The total word count of the data set amounts to 1,543,685, with the word count for each period included in this study given in table 1. As mentioned above, PCEEC and PPCME2 are tagged for parts-of-speech (e.g. pronouns, lexical nouns, proper nouns) and present a tag specific to the verb do, i.e. DO, which facilitated the extraction of the data relevant for this study.Footnote 6 The construction searched for was the verb do followed by an infinitive verbal form (pos tag VB). HC, on the other hand, contains only raw data, which means that every instance of do was analysed manually to determine whether it was followed by an infinitive verb. The software used to collect the data was AntConc 3.5.9 (Anthony Reference Anthony2020). The collection procedure yielded an initial data set of 368 tokens. The following step consisted in the deletion of all the examples in which do was not an auxiliary or for which the interpretation was uncertain (see section 3.2). In this way, the original data set was narrowed down to 112 examples of auxiliary do, which were distributed across the different periods as illustrated in table 2.

Table 1. Word count for each of the subperiods included in this study

Table 2. Observed frequency of auxiliary do by subperiods and corpora considered in this study

3.2 Data analysis

The identification of auxiliary do constructions in the Middle English period is not a straightforward exercise, since the string do – INF could also express a causative event. The presence of do in causative constructions is already attested in Old English texts, when it could take different types of complements, the more common being a that-clause (Royster Reference Royster1922; Fischer Reference Fischer1989; Timofeeva Reference Timofeeva2011). Causative do with an infinitive verb began to occur with more frequency in early Middle English, although the newly emerged causative constructions involving make have been shown to be more productive already in the earliest Middle English periods (Moretti Reference Moretti2022). Structurally, there are no differences between causative and auxiliary do and their interpretation relies solely on contextual clues. There are examples where it can be safely assumed that the subject of the infinitive verb is not co-referential with the one of do. In such cases, the pattern do – INF expresses a causative event with the subject of the infinitive left unexpressed.Footnote 7 An example of causative do – INF is given in (2), and another one is provided in (6). In other instances, however, the subject of do and the infinitive verb are co-referential, which means that do can be interpreted as an auxiliary, as shown in example (1) above and (7).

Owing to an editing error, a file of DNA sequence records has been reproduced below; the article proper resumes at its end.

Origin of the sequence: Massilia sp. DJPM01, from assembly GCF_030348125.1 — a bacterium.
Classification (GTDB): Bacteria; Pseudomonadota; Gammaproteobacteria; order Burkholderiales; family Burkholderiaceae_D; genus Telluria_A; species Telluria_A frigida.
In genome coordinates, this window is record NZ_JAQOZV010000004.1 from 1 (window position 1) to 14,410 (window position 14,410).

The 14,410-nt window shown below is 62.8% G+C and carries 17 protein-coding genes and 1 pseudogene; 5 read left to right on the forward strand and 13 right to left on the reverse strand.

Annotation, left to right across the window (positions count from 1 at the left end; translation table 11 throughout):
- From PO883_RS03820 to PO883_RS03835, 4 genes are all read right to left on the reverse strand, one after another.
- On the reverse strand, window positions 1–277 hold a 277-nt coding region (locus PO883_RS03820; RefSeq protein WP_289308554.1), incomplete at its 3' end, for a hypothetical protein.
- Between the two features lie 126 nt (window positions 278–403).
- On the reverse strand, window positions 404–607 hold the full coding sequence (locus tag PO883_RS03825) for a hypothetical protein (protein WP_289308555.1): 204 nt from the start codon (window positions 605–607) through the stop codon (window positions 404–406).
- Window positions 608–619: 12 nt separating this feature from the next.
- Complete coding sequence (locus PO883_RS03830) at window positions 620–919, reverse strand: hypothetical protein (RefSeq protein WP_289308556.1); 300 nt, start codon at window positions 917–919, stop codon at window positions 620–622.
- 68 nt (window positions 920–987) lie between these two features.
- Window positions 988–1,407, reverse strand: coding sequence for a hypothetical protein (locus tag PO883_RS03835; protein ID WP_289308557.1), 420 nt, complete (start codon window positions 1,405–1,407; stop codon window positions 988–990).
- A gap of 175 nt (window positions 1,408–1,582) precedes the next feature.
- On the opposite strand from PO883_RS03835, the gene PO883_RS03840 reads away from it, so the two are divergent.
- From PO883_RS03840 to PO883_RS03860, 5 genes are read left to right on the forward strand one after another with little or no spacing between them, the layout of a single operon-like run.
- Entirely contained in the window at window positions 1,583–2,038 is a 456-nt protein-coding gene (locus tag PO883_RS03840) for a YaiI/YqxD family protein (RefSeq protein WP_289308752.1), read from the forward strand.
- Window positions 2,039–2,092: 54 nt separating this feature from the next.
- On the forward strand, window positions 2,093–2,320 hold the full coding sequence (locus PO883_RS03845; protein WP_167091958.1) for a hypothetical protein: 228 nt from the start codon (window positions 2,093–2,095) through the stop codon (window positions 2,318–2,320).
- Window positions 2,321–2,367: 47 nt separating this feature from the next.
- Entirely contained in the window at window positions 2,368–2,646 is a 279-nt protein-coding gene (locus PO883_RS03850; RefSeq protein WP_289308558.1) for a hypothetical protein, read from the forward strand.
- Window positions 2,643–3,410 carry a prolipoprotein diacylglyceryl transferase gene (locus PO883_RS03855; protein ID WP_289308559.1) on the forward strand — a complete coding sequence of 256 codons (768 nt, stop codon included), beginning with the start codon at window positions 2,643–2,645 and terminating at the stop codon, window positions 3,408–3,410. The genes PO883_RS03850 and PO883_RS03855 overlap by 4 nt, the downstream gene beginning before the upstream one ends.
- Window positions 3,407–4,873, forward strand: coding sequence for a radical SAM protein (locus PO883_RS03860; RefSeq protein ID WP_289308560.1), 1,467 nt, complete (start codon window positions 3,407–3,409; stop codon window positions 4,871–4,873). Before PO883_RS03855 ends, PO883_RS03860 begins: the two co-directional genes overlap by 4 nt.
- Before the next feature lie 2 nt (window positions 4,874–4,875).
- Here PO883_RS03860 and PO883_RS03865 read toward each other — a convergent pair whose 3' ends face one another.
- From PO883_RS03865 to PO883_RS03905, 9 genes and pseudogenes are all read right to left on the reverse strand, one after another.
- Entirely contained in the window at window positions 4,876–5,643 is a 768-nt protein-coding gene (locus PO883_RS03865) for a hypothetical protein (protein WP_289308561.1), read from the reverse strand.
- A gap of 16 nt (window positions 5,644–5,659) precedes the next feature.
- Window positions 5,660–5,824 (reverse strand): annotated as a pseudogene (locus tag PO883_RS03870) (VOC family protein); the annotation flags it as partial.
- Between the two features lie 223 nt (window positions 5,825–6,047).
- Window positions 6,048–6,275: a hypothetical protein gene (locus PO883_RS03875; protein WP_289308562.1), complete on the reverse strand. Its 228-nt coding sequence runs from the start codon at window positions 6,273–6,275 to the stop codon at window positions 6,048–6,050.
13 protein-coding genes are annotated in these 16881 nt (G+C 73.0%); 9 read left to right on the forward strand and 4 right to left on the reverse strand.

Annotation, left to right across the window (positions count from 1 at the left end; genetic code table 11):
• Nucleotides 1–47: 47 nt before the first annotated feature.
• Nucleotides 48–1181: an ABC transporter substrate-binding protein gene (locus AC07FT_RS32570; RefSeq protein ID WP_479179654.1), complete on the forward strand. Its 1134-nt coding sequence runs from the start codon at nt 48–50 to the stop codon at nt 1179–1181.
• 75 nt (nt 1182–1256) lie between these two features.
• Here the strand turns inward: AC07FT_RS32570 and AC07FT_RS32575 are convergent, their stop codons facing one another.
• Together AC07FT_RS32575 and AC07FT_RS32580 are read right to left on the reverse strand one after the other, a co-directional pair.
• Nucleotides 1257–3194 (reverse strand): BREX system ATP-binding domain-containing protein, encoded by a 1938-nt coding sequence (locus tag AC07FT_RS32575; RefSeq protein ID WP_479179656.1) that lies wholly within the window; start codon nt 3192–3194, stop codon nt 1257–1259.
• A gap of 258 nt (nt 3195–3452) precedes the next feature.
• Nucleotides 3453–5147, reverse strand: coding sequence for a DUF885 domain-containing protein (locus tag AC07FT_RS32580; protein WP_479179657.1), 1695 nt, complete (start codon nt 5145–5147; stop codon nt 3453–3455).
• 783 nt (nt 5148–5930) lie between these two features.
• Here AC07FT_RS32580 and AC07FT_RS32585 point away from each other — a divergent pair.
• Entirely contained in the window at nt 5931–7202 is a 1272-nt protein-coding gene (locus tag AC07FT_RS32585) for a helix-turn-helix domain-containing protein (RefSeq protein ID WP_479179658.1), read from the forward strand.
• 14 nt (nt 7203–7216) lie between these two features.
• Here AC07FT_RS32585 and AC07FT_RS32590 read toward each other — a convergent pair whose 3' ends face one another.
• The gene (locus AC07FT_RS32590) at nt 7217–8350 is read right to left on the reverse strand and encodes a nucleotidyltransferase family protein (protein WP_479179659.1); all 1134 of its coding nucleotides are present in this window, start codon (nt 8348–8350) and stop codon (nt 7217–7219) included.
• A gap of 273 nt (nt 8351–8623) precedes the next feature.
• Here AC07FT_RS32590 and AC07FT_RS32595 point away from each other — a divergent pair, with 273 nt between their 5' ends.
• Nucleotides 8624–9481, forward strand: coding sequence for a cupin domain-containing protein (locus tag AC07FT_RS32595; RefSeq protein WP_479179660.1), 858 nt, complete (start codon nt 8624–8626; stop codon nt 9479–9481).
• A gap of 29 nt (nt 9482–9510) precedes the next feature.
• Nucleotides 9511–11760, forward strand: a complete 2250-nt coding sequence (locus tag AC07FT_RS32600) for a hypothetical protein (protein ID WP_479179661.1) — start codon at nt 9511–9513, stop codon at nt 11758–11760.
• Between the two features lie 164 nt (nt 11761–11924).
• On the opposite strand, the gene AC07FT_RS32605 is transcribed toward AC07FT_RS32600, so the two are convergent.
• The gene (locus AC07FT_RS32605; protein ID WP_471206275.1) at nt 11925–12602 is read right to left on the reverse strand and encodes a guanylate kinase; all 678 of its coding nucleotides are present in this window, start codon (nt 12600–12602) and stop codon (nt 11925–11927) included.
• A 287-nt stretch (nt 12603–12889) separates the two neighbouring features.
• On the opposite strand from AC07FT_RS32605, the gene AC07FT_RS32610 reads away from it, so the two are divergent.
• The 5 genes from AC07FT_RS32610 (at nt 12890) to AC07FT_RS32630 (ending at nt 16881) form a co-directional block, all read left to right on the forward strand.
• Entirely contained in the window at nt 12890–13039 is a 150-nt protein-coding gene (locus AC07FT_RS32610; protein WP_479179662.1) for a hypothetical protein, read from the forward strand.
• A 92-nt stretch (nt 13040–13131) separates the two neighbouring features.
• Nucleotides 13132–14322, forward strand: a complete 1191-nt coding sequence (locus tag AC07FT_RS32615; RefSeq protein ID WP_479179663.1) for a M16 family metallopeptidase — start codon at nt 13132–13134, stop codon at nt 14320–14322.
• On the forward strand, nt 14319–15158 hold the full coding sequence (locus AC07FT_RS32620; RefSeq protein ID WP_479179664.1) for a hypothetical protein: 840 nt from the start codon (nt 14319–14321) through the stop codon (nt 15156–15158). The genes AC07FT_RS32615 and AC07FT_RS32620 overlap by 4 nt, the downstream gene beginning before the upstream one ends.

However, there are some cases in which it is complicated for a modern researcher to determine whether do is a causative or an auxiliary verb, as both interpretations appear equally reasonable. This is illustrated in example (8), where it is unclear whether the subject of do and the subject of the infinitive are co-referential and is difficult, therefore, to assign an auxiliary (as in (a)) or a causative (as in (b)) interpretation.

These instances, which amount to 24 cases, have been tagged as ambiguous and excluded from the statistical analysis.

The first occurrence of auxiliary do in the data set dates to the last decade of the fourteenth century. There are earlier instances of the pattern do – INF, but they are either causative constructions, as in (6), or their interpretation is unclear between auxiliary and causative, as in (8). Clear examples of auxiliary do in early Middle English, i.e. before the end of the fourteenth century, can be found in poetic texts, where the construction has different functions, as mentioned above (see Moretti Reference Moretti2023 for further details).

3.3 Statistical method

The method chosen to conduct the statistical analysis is a collexeme analysis (CA). CA is part of the family of methods known as Collostructional Analysis (Stefanowitsch & Gries Reference Stefanowitsch and Gries2003, Reference Stefanowitsch and Gries2005; Gries & Stefanowitsch Reference Gries, Stefanowitsch, Achard and Kemmer2004a, Reference Gries and Stefanowitsch2004b), which also includes distinctive collexeme analysis and diachronic distinctive collexeme analysis (see Hilpert Reference Hilpert2008: 34–45 for an extensive introduction). The main purpose of CA is to carry out a semantic investigation of a given grammatical construction by identifying lexical elements (also called collexemes) that are typical of such construction. Specifically, CA measures the degree of attraction (or repulsion) between the items that fill two slots (A and B) in a pattern; this is calculated by assessing whether observed values deviate from what we would expect if the combination of A and B were free, and the corresponding statistical test is interpreted as a measure of attraction or repulsion between A and B.